Of course, Andy Platts gives Mamas Gun its vocal identity. He doesn't disappoint on any of the album's 12 cuts, ranging from falsetto on "The Art" to scintillating caterwaul on "Get a High". He shares vocal duties with Beverly Knight on "Only One", a duet which would do Marvin Gaye and Tammi Terrell proud. The title track best embodies the strengths of the album itself: a melody that immediately hooks and a musicianship so strong that it should be winning awards somewhere. To borrow a line from "Heavy Hands", The Life and Soul is a "blaze of color", a warm and richly melodic set that's the antidote to disproportionately dull and robotic alternatives.

 
Artist: Rashaan Patterson

Album: Bleuphoria

Label: Artistry Music/Mack Avenue

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Rashaan Patterson
Bleuphoria

Rahsaan Patterson takes his time between masterpieces. The 13 musical ideas on Bleuphoria began percolating in the wake of Wines and Spirits (2007). It's been worth the 1,460 days. Bleuphoria is as original and musically absorbing as its predecessor. Patterson even connects the two: he closed Wines and Spirits with Janis Ian's "Stars" and begins this set with "Are the stars out tonight?," from his luminescent recasting of "I Only Have Eyes for You". It's an artful way to thread his body of work -- the current album commenting on the previous -- but then Patterson is among the most skilled and thoughtful artists currently working in popular music.

With producers Keith Crouch and Jamey Jaz, Patterson directs and stars in his own four-minute vignettes. Each song seems shaped by nighttime, lyrically and/or sonically. There's the rock combustion of "Insomnia", while "Makin' Love" and its carnal bounce precedes the early morning bliss of "6AM". Primed for the dance floor, "Ghost" could turn bodies out in ecstasy and the celestial grace of "God" (co-produced by Erik Reichers) and "Bleuphoria" could cool them down. Elsewhere, Patterson's multi-layered voice is in fine form on the brilliantly biting "Easier Said Than Done" and the sweetly melancholic "Goodbye". Whether Bleuphoria is a place or a state of mind, you want to be there.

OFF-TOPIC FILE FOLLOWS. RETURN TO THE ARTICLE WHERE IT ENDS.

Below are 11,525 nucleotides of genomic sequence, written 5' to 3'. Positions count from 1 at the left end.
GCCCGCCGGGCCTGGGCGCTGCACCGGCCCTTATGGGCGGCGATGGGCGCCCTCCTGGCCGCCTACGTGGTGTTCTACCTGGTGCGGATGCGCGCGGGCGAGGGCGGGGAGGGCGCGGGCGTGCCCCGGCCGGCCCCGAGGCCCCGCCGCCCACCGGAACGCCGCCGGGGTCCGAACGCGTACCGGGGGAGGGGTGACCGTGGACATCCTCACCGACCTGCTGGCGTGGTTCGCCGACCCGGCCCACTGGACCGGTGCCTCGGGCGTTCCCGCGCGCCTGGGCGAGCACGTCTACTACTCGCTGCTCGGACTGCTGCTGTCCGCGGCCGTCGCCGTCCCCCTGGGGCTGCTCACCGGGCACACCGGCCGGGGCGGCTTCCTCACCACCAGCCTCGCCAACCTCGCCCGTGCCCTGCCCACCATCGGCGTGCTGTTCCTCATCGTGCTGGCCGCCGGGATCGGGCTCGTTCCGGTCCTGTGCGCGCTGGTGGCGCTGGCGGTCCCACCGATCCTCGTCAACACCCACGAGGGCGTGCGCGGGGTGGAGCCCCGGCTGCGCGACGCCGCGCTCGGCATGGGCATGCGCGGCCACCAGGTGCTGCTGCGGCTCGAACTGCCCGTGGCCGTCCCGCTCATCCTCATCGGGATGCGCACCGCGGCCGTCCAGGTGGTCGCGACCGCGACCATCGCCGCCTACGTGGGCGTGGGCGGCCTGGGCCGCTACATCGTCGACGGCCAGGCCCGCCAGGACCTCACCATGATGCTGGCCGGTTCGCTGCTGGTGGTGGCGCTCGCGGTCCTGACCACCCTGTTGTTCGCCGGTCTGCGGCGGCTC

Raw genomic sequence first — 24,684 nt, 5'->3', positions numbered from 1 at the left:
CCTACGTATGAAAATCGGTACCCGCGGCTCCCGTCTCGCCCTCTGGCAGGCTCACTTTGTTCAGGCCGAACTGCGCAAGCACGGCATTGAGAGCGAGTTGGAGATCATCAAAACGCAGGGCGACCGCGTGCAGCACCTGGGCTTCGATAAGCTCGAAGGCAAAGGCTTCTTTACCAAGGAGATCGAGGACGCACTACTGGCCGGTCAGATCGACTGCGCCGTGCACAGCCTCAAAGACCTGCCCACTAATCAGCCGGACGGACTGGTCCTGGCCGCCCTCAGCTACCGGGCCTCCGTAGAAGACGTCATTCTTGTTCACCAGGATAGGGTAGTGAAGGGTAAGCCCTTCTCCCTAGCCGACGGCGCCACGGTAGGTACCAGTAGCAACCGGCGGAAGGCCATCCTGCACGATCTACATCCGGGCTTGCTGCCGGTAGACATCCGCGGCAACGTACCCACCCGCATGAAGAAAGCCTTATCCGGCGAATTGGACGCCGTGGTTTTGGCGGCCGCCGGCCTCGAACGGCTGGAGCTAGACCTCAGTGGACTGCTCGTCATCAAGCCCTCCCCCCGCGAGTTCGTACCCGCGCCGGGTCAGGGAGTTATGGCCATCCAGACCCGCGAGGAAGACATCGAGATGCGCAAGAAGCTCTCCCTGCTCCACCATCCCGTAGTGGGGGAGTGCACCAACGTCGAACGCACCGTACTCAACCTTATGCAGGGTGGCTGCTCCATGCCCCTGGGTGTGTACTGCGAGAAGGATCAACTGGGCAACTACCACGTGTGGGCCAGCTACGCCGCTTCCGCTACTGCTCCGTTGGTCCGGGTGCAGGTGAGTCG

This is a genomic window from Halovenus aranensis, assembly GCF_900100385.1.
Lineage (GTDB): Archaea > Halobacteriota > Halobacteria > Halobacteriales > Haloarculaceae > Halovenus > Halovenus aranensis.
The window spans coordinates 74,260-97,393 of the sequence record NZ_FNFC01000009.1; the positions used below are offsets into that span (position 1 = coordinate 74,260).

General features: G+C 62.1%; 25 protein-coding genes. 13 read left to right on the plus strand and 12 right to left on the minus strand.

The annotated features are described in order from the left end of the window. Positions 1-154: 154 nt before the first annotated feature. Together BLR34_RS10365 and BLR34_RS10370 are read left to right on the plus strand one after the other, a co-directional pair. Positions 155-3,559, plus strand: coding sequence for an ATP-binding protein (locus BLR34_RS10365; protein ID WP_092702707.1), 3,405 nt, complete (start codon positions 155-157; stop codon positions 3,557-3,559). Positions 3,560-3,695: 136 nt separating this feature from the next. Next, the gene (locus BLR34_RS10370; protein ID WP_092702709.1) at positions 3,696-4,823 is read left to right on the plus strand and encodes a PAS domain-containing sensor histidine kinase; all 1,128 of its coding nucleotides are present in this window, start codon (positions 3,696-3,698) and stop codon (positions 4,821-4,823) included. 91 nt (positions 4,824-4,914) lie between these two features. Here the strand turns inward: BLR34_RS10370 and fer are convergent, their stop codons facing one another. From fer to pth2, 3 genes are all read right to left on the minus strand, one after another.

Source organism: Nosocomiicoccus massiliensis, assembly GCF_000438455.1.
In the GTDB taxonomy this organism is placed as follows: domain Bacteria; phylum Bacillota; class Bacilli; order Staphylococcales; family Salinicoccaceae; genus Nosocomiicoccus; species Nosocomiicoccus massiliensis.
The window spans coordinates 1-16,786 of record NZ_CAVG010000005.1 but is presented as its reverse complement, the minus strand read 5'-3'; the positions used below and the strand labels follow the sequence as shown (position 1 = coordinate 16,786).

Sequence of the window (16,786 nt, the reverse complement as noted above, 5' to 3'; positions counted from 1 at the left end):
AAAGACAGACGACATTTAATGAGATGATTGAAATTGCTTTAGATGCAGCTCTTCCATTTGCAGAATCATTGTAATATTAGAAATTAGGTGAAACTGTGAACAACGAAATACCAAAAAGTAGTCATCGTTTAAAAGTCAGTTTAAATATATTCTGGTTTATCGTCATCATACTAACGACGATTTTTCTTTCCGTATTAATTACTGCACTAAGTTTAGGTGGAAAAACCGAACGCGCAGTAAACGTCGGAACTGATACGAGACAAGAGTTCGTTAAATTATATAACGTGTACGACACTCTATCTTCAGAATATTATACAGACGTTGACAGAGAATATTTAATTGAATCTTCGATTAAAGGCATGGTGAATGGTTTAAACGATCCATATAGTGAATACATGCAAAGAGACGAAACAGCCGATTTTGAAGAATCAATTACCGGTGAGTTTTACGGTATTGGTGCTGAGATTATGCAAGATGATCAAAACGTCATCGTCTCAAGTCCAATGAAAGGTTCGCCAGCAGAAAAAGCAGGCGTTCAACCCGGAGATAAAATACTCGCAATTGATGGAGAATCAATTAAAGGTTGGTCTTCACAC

Artist: Maya Azucena

Album: Cry Love

Label: Half Note/Azucena Songs

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Maya Azucena
Cry Love

Some albums are inextricable from their era. Then, there are albums that transcend time. Cry Love belongs to the latter category. Maya Azucena has fashioned an album that gives an expansive view of rhythm and blues. It's a current production that, refreshingly, doesn't trade in studio gimmickry, tired retro soul, stunt casting, or soulless vocal grandstanding. An actual band is the force behind the instrumentation. Save for a duet with Chris Rob on the stunning "Little Ghetto Boy", Azucena co-wrote every song on the album and also contributed the self-penned "My Back's Not Up Against the Wall", a lilting reggae excursion that features dancehall legend iNI Kamoze.

Maya Azucena's compositions with co-producer Christian Ver Halen, in particular, furnish some of the album's very best moments, fulfilling the promise of the equally gripping, acoustic-oriented Junkyard Jewel (2007). "Near" is about as perfect a recording as you can find, with Azucena's voice soaring over an Elysian groove. "Live On" is a soul-stirring testament to perseverance while "Run into the Light" (co-written with Steve Wallace) contrast's Azucena's impassioned vocals with an ambient soundscape. Both "Warriors" and "The Half", which features electrifying guitar work by Vernon Reid, highlight Azucena's vocal ferocity in different musical contexts. Because of these and other masterful moments, we'll still be talking about Cry Love for years to come.